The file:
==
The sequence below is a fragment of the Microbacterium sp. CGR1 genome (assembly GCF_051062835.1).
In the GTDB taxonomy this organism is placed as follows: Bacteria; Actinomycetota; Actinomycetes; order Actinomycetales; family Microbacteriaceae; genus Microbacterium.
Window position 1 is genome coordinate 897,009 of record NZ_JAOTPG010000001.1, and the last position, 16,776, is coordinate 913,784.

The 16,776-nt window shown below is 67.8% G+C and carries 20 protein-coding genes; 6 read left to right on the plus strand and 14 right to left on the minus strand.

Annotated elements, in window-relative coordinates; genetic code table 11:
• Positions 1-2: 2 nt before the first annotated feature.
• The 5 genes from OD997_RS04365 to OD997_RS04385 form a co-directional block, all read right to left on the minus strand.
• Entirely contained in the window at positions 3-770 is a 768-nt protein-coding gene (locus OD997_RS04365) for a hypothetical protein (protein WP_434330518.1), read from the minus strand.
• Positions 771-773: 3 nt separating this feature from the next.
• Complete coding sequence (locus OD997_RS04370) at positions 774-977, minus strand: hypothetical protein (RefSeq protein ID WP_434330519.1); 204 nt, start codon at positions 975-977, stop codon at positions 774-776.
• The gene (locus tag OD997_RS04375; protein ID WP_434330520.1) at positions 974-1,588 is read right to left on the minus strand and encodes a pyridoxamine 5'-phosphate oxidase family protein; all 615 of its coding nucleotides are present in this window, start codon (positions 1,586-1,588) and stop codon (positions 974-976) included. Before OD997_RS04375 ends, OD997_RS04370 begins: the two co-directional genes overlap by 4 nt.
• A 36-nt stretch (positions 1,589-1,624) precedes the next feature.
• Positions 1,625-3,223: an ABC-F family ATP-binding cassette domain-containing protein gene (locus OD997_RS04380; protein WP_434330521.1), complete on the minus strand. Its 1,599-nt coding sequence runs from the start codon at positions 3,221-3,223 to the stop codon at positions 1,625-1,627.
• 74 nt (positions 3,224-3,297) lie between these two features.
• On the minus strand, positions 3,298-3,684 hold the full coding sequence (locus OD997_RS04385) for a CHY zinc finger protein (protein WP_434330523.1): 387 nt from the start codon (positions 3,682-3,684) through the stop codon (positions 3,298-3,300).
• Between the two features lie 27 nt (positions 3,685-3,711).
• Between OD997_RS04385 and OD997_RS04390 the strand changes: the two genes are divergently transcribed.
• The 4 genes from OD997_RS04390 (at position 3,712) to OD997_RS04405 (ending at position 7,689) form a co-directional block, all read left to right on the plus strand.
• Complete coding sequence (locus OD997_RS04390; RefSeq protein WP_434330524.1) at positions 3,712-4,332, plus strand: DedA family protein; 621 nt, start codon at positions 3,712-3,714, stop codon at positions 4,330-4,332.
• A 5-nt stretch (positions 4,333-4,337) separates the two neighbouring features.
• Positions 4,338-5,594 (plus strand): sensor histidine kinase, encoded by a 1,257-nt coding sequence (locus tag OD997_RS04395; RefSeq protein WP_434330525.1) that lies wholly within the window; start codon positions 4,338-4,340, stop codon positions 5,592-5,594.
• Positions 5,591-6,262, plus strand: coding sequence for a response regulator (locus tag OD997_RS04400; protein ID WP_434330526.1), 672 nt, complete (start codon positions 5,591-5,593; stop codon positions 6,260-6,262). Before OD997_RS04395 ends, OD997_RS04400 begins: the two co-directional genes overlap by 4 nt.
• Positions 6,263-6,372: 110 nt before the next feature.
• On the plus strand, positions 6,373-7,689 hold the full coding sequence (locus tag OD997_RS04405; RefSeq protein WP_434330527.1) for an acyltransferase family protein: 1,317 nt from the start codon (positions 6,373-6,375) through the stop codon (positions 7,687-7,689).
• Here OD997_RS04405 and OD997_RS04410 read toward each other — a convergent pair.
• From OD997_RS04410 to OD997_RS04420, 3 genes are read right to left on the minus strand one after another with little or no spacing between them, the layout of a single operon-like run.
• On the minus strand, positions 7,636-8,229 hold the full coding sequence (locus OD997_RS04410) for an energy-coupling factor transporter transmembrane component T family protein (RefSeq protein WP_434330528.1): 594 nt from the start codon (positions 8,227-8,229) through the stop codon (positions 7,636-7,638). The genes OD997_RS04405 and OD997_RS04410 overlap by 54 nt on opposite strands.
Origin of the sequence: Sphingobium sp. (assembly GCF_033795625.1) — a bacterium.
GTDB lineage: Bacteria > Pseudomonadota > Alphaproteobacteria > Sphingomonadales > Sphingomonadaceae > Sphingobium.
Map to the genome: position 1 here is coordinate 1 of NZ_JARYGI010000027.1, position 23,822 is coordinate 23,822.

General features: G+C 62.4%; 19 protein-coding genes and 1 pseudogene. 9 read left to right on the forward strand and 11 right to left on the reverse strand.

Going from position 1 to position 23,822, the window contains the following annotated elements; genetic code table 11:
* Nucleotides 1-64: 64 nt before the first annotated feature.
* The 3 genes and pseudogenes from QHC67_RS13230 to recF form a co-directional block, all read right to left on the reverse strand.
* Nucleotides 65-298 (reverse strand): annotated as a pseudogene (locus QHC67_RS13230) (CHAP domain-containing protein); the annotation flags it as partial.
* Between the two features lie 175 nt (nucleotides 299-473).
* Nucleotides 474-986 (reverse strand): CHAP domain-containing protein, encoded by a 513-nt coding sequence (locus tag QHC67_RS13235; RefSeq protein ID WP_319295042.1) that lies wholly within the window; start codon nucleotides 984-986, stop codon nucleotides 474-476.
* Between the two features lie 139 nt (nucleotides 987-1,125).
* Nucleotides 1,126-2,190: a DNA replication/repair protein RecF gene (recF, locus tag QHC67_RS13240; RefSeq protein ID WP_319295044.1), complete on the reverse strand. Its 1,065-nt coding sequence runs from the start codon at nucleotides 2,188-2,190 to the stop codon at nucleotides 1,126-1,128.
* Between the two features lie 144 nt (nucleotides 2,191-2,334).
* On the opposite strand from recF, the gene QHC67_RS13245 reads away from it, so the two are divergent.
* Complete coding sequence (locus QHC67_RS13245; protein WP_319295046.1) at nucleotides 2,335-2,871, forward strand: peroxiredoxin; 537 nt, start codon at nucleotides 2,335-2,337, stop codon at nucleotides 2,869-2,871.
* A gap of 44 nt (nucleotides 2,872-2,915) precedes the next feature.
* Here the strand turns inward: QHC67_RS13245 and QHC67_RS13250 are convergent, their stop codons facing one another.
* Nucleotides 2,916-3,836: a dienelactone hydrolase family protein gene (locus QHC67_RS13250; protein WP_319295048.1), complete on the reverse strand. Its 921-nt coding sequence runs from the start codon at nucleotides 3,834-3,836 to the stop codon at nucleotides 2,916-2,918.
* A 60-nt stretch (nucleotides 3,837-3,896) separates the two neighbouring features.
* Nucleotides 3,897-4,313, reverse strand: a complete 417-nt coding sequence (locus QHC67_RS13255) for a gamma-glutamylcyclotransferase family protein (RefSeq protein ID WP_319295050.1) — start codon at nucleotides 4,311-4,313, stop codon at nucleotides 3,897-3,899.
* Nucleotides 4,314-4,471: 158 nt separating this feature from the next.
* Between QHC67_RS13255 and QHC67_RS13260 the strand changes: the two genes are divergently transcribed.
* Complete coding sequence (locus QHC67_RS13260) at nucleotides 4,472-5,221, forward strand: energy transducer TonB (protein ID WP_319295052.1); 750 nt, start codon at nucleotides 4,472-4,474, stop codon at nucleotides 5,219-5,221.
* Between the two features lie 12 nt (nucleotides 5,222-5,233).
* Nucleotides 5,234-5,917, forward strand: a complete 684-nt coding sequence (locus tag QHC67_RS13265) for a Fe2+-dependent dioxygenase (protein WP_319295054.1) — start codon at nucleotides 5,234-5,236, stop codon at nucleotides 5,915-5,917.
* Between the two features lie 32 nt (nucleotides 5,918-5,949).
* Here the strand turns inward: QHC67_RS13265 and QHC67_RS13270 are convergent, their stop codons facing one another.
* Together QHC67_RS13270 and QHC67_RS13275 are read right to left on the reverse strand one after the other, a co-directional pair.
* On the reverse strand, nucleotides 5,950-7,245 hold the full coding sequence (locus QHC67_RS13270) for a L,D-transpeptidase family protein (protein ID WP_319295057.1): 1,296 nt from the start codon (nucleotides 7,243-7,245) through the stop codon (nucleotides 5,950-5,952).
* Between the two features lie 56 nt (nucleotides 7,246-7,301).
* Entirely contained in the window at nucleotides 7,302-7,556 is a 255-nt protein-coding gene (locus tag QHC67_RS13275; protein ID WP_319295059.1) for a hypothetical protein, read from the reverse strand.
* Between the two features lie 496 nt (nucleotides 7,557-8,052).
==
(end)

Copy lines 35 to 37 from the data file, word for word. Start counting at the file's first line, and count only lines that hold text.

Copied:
* Nucleotides 65-298 (reverse strand): annotated as a pseudogene (locus QHC67_RS13230) (CHAP domain-containing protein); the annotation flags it as partial.
* Between the two features lie 175 nt (nucleotides 299-473).
* Nucleotides 474-986 (reverse strand): CHAP domain-containing protein, encoded by a 513-nt coding sequence (locus tag QHC67_RS13235; RefSeq protein ID WP_319295042.1) that lies wholly within the window; start codon nucleotides 984-986, stop codon nucleotides 474-476.